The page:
There was a marked shift in marketable Congolese exports even before Leopold surrendered his authority; ivory, then rubber extract, and finally raw minerals became the number export products. The Congo was rich in gold, diamonds, copper, cobalt, tantalite, columbite, cassiterite, uranium, and tin. The first mining endeavors concentrated on the extraction of copper and then on the quest for diamonds. Diamond mines were first opened in 1907 and were so successsful that by 1927 the Congo’s export quota was second only to that of South Africa. Another crucial concern was the need to transport these products out to the coast. During the first few years the Belgians made the creation of a dependable infrastructure a top priority in their Colonial Development Plan so they could more easily move their exports through the country then out for shipment to Europe. The two major modes of transportation they depended on were: 1.  by steamship on the Congo River and 2.) by railroad car. In 1911 The Société Colonial de Construction was established in order to build the first railway from Elisabethville to Bukama. That done, it went on to build a system of railway connections and depots within the colony.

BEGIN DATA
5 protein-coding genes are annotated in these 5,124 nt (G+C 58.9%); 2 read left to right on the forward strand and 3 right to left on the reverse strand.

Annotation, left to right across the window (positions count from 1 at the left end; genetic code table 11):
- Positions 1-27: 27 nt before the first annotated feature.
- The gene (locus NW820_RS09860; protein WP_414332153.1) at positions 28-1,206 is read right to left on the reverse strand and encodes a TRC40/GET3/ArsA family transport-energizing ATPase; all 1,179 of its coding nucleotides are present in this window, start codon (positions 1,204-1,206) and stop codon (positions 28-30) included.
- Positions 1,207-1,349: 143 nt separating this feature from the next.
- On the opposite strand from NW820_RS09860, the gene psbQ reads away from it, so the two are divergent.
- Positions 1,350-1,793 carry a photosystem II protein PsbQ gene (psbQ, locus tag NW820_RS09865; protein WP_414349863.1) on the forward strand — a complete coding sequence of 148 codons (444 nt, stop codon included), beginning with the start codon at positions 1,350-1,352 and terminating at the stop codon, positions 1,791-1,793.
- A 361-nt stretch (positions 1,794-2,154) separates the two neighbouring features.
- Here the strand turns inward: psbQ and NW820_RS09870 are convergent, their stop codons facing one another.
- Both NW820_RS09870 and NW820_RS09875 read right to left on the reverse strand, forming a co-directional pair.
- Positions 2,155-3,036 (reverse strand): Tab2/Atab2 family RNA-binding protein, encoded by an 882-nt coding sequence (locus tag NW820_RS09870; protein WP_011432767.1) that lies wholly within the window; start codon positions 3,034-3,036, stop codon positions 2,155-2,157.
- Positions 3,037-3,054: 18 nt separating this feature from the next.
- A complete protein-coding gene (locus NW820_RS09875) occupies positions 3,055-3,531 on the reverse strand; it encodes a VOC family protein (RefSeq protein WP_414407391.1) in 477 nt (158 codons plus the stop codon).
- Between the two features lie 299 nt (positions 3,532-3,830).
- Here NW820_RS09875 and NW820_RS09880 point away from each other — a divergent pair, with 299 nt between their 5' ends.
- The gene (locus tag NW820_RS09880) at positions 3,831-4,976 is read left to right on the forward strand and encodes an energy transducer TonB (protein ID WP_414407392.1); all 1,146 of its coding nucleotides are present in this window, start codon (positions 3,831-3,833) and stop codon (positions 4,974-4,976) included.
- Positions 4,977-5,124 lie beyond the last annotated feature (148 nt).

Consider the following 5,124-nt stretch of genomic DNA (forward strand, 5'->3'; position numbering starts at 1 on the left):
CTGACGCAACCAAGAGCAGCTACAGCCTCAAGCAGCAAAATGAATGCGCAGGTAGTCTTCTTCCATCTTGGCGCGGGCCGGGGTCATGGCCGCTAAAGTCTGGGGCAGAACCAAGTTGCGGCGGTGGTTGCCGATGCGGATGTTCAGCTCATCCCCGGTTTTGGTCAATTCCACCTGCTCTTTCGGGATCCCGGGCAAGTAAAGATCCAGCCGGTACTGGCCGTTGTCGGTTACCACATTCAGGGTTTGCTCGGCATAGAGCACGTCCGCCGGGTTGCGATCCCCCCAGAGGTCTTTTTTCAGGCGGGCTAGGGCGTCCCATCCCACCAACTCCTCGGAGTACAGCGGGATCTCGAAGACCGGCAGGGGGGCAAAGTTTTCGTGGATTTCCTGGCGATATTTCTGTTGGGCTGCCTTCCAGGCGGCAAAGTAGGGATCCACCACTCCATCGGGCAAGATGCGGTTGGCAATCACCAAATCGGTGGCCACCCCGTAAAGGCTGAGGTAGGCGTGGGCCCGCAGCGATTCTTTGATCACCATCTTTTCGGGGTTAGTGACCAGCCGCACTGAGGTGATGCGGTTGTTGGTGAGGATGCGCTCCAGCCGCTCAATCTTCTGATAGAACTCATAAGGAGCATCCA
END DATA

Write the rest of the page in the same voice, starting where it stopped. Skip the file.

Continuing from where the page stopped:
The much unloved Leopold II, King of Belgium died in 1909 leaving a very reluctant King Albert I to take his place. Albert was the second son and as such had been always considered “next in line” to the throne until his older brother Baudoin unexpectedly died of pneumonia making Albert I the next king of Belgium.  The new King was a self-proclaimed socialist who looked for opportunities to implement his favorite  Marxist doctorines. One of his closest friends and advisors was Emile Waxweiler, engineer and noted sociologist who convinced Albert to let him implement his innovative labor theories through ths use of a community model that would be used to build and maintain an exclusive workforce of laborers in the Congo.  These “socially engineered” workers would ultimately employ their superior skills in a such a way that they would boost production and ensure greater revenues for the companies and the government.  After listening to Waxweiler’s compeling predictions about immense profits, Albert was only too willing to grant his request and Emile W. began his “Grand Experiment” in the Congo with the King’s blessing.